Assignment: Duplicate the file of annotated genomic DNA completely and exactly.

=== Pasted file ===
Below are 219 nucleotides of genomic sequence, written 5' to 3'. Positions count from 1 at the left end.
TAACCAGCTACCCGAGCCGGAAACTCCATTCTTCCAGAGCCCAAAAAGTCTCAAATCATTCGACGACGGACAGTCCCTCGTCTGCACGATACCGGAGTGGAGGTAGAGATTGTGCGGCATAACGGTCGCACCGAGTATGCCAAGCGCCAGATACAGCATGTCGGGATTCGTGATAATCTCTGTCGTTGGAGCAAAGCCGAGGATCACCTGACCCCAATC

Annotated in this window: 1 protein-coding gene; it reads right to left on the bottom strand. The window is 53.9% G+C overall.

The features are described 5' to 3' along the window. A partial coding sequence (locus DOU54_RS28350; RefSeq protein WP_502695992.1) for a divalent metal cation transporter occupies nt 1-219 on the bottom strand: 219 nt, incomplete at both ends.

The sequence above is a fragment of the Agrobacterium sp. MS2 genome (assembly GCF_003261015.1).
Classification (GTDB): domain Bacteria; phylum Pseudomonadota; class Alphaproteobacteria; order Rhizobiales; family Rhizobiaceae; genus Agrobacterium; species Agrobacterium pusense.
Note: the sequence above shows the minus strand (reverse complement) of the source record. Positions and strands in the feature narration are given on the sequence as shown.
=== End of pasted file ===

Below are 219 nucleotides of genomic sequence, written 5' to 3'. Positions count from 1 at the left end.
TAACCAGCTACCCGAGCCGGAAACTCCATTCTTCCAGAGCCCAAAAAGTCTCAAATCATTCGACGACGGACAGTCCCTCGTCTGCACGATACCGGAGTGGAGGTAGAGATTGTGCGGCATAACGGTCGCACCGAGTATGCCAAGCGCCAGATACAGCATGTCGGGATTCGTGATAATCTCTGTCGTTGGAGCAAAGCCGAGGATCACCTGACCCCAATC

Annotated in this window: 1 protein-coding gene; it reads right to left on the bottom strand. The window is 53.9% G+C overall.

The features are described 5' to 3' along the window. A partial coding sequence (locus DOU54_RS28350; RefSeq protein WP_502695992.1) for a divalent metal cation transporter occupies nt 1-219 on the bottom strand: 219 nt, incomplete at both ends.

The sequence above is a fragment of the Agrobacterium sp. MS2 genome (assembly GCF_003261015.1).
Classification (GTDB): domain Bacteria; phylum Pseudomonadota; class Alphaproteobacteria; order Rhizobiales; family Rhizobiaceae; genus Agrobacterium; species Agrobacterium pusense.
Note: the sequence above shows the minus strand (reverse complement) of the source record. Positions and strands in the feature narration are given on the sequence as shown.